In June 2007, in the former Nolit warehouse, the Magacin Cultural Centre at 4–8 Kraljevića Marka Street opened as an alternative cultural centre for the preparation and presentation of exhibitions, performances, discussions, films, educational and other independent cultural programmes. After 12 years, its legal status remains unregulated due to the unfulfilled promises of the city authorities that this unused space would be completely left to the independent scene to use it for years, which was long advocated for by the organizations gathered around The Other Scene platform. The Belgrade Youth Centre, on behalf of the owner – the City, was appointed the legal administrator of the space and then, by means of a public competition, selected six organizations that would use the Magacin Cultural Centre in the next two years (Station Service for Contemporary Dance, Walking Theory – TkH, nKA – Independent Cultural Association, ProArtOrg, Rende and SEEcult.org). The contracts with the selected organizations were never signed; already at the beginning, the promised renovation of the office space in the attic failed, and the attempt of the organisations’ self-managing programme committee to carry out a competition for the selection of programmes of similar associations for 2007 was thwarted.
In June 2008, in an attempt to re-raise the issue of the Magacin Cultural Centre, the organizations working there held the Summit of the Non-Aligned Centres of Culture, a regional conference dedicated to independent cultural centres in the area of former Yugoslavia. Representatives of the city authorities reiterated their promises and announced the opening of new spaces for the independent cultural scene, but no progress was made. Despite the unregulated legal status, Magacin continued its activity but, at the same time, it was unavailable to many actors in the scene, the premises and the infrastructure of Magacin were in a very bad condition, while the role of the Youth Centre was becoming completely invisible and there was no assistance or support whatsoever.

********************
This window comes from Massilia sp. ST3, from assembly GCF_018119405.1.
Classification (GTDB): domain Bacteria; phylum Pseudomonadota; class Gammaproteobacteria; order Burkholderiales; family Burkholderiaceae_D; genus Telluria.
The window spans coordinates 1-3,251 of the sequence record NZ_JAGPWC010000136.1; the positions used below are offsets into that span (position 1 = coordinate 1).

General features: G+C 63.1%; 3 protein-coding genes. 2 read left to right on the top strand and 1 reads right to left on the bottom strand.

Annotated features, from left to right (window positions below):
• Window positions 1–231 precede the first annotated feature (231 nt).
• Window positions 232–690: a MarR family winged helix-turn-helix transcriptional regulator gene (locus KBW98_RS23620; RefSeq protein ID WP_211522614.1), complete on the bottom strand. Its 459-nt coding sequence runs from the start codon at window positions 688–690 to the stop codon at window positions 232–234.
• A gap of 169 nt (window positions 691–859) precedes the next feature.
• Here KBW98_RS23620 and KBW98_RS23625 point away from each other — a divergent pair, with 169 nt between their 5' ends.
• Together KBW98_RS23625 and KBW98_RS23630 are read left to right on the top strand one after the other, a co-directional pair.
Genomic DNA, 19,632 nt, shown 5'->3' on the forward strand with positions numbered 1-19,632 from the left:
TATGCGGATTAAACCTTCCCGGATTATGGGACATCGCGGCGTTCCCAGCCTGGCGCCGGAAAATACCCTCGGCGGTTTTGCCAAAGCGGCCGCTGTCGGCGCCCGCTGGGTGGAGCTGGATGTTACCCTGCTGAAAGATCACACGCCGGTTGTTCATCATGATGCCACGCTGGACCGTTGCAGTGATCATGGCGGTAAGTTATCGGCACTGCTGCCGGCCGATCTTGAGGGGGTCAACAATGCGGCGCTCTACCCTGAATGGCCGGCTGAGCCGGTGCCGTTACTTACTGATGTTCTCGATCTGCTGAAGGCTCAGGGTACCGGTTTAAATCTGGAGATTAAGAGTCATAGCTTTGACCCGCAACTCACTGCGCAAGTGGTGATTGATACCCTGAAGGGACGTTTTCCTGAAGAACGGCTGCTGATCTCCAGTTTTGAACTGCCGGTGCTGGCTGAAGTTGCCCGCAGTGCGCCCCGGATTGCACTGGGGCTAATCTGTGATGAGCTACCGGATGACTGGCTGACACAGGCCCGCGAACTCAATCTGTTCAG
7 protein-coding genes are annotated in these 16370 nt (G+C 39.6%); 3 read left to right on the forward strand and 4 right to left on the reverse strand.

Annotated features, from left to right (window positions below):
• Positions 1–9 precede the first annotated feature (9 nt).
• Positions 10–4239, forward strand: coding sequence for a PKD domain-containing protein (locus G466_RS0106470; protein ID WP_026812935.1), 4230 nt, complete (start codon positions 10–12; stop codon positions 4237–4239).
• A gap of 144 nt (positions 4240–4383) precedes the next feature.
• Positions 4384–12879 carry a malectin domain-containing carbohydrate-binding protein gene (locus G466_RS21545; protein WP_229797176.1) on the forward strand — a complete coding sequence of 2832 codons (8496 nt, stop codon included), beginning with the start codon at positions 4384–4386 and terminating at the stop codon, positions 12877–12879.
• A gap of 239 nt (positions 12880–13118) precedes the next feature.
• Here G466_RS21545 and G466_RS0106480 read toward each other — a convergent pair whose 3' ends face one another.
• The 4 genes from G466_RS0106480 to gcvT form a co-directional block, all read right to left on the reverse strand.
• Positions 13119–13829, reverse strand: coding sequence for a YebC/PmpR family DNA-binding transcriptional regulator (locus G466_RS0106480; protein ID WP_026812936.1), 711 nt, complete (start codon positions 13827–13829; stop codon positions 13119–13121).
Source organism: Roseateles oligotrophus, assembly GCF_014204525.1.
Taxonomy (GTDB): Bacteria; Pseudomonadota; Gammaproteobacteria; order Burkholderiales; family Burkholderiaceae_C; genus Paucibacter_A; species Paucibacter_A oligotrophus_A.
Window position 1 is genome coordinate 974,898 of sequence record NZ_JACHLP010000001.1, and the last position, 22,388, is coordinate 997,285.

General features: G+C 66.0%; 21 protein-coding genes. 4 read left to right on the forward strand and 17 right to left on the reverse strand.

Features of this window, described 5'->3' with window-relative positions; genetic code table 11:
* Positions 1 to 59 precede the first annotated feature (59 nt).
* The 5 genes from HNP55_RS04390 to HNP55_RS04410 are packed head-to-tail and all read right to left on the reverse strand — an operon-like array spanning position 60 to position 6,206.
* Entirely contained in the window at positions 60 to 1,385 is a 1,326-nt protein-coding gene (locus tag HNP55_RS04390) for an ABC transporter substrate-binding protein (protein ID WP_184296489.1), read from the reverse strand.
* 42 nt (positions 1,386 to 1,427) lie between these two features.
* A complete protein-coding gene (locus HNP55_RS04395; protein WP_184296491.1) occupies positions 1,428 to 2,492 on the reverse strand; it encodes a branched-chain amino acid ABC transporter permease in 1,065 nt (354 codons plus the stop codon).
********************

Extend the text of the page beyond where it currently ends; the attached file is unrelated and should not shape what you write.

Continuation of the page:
Several years later, at the end of 2014, the Belgrade Youth Centre ordered the organizations in The Magacin Cultural Centre to move out. Then the organizations which used it at that moment invited the Association of Independent Culture Scene of Serbia to join and help prevent eviction. Since then, the Association of ICSS has represented Magacin and advocated the status of the Centre as a space of independent culture and sociability through a new model, established after a public debate and based on the open calendar and the resource sharing principle. With the introduction of the model of the Open Calendar, the number of users increased and, at the same time, activities started in the space of today’s Practice/Workshop in the basement, at 6 Kraljevića Marka Street.
At the end of 2016, another attempt to expel the organizations and close the Magacin Cultural Centre was thwarted thanks to the rapid reaction of the ICSS and support of numerous artists, cultural workers, public figures and citizens. Almost at the same moment, the contract on the use of the premises at 8 Kraljevića Marka Street, that the Youth Centre had signed with the Goethe Institute in 2013, expired. Since this space, too, was part of The Magacin Cultural Centre at the time of its establishment, in 2007, the users of Magacin entered it again and it started functioning under the name of Ostavinska.